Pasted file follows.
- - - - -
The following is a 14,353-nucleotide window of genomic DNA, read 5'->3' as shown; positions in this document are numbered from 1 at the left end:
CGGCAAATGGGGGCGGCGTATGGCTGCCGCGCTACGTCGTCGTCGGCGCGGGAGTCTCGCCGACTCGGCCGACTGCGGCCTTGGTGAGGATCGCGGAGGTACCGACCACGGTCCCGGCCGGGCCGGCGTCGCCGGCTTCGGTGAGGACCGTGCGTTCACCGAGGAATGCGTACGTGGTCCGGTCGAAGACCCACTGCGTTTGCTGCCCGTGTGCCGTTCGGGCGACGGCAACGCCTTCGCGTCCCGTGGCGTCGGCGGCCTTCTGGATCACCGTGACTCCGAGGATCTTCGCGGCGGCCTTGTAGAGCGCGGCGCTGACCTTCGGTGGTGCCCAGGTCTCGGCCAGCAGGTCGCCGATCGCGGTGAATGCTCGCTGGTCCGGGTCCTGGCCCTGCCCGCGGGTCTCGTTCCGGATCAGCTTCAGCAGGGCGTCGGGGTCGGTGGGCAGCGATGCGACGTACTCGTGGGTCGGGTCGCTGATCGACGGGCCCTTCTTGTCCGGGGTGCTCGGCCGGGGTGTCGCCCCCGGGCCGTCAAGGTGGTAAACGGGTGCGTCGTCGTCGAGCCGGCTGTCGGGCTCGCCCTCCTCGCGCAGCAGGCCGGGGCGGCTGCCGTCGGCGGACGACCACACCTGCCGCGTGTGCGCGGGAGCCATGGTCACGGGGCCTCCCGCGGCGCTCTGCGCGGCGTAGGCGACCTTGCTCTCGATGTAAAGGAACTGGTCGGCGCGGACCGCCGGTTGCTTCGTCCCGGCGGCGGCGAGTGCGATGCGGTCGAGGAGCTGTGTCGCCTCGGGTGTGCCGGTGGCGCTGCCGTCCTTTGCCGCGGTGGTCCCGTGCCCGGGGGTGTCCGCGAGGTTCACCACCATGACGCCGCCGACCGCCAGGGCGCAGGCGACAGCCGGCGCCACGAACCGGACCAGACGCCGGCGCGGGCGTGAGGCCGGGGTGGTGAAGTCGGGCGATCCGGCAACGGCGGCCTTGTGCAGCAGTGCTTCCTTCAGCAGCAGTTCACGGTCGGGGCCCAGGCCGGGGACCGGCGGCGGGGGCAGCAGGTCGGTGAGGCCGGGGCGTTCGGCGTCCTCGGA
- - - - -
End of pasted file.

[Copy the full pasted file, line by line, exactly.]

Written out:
The following is a 14,353-nucleotide window of genomic DNA, read 5'->3' as shown; positions in this document are numbered from 1 at the left end:
CGGCAAATGGGGGCGGCGTATGGCTGCCGCGCTACGTCGTCGTCGGCGCGGGAGTCTCGCCGACTCGGCCGACTGCGGCCTTGGTGAGGATCGCGGAGGTACCGACCACGGTCCCGGCCGGGCCGGCGTCGCCGGCTTCGGTGAGGACCGTGCGTTCACCGAGGAATGCGTACGTGGTCCGGTCGAAGACCCACTGCGTTTGCTGCCCGTGTGCCGTTCGGGCGACGGCAACGCCTTCGCGTCCCGTGGCGTCGGCGGCCTTCTGGATCACCGTGACTCCGAGGATCTTCGCGGCGGCCTTGTAGAGCGCGGCGCTGACCTTCGGTGGTGCCCAGGTCTCGGCCAGCAGGTCGCCGATCGCGGTGAATGCTCGCTGGTCCGGGTCCTGGCCCTGCCCGCGGGTCTCGTTCCGGATCAGCTTCAGCAGGGCGTCGGGGTCGGTGGGCAGCGATGCGACGTACTCGTGGGTCGGGTCGCTGATCGACGGGCCCTTCTTGTCCGGGGTGCTCGGCCGGGGTGTCGCCCCCGGGCCGTCAAGGTGGTAAACGGGTGCGTCGTCGTCGAGCCGGCTGTCGGGCTCGCCCTCCTCGCGCAGCAGGCCGGGGCGGCTGCCGTCGGCGGACGACCACACCTGCCGCGTGTGCGCGGGAGCCATGGTCACGGGGCCTCCCGCGGCGCTCTGCGCGGCGTAGGCGACCTTGCTCTCGATGTAAAGGAACTGGTCGGCGCGGACCGCCGGTTGCTTCGTCCCGGCGGCGGCGAGTGCGATGCGGTCGAGGAGCTGTGTCGCCTCGGGTGTGCCGGTGGCGCTGCCGTCCTTTGCCGCGGTGGTCCCGTGCCCGGGGGTGTCCGCGAGGTTCACCACCATGACGCCGCCGACCGCCAGGGCGCAGGCGACAGCCGGCGCCACGAACCGGACCAGACGCCGGCGCGGGCGTGAGGCCGGGGTGGTGAAGTCGGGCGATCCGGCAACGGCGGCCTTGTGCAGCAGTGCTTCCTTCAGCAGCAGTTCACGGTCGGGGCCCAGGCCGGGGACCGGCGGCGGGGGCAGCAGGTCGGTGAGGCCGGGGCGTTCGGCGTCCTCGGA